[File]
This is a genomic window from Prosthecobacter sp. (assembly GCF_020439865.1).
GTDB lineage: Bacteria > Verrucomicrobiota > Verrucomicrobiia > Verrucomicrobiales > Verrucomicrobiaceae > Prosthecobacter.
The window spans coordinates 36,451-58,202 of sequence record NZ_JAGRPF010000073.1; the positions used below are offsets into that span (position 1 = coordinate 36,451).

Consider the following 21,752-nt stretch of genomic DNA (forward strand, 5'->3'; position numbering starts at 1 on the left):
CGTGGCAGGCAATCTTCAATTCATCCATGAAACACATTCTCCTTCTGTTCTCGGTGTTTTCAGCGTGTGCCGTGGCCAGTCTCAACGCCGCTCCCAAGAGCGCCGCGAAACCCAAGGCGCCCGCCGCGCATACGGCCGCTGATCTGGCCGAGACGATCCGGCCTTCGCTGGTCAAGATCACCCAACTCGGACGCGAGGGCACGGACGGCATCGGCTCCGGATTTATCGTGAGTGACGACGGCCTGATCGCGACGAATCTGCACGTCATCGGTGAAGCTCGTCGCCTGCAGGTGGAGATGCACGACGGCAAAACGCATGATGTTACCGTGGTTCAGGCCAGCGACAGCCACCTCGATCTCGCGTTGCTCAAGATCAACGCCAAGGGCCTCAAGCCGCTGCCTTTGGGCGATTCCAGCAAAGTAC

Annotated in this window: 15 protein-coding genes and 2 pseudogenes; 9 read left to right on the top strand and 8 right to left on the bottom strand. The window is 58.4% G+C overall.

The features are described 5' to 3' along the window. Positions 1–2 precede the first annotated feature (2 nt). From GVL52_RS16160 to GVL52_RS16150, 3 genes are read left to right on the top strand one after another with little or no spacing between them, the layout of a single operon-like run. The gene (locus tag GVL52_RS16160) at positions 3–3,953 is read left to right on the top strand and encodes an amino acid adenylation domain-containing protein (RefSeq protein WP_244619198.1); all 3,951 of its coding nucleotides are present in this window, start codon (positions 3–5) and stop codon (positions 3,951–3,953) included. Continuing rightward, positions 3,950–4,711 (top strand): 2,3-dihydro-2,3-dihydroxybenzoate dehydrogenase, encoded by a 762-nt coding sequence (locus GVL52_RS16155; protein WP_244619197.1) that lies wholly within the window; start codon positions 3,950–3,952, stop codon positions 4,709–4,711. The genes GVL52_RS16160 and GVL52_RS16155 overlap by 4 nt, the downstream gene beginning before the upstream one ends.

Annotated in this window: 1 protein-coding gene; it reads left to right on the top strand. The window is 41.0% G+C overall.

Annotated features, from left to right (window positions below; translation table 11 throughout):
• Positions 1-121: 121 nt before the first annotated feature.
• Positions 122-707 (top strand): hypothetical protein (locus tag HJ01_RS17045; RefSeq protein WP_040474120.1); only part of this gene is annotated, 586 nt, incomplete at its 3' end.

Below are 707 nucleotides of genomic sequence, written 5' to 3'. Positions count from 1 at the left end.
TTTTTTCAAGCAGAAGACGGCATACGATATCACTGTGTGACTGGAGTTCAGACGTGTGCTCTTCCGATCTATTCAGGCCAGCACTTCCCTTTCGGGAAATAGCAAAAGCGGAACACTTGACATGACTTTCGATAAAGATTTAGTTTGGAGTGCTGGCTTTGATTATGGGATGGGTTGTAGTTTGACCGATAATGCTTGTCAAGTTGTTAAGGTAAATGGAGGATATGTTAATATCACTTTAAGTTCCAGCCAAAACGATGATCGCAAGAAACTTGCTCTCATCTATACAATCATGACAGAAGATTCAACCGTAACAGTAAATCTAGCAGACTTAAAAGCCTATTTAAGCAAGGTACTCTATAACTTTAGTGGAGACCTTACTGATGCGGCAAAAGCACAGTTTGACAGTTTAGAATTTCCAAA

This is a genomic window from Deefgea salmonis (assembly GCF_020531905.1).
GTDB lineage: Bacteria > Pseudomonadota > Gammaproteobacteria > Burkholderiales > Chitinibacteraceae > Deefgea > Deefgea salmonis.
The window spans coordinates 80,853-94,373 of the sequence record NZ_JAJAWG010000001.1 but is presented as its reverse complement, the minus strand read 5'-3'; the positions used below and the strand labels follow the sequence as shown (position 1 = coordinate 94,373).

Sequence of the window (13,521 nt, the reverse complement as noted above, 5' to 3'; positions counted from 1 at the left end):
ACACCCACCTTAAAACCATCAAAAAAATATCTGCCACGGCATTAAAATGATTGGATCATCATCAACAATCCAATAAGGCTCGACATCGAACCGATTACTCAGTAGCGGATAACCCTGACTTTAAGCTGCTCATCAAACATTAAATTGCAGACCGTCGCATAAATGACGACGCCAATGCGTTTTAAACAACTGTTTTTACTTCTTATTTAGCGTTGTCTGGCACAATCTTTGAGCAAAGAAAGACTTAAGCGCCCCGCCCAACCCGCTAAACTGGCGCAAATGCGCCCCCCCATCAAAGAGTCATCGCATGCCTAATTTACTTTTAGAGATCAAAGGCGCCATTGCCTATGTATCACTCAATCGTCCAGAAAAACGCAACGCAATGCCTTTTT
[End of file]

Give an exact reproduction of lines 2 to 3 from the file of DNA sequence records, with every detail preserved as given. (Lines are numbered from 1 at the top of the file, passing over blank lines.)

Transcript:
GTDB lineage: Bacteria > Verrucomicrobiota > Verrucomicrobiia > Verrucomicrobiales > Verrucomicrobiaceae > Prosthecobacter.
The window spans coordinates 36,451-58,202 of sequence record NZ_JAGRPF010000073.1; the positions used below are offsets into that span (position 1 = coordinate 36,451).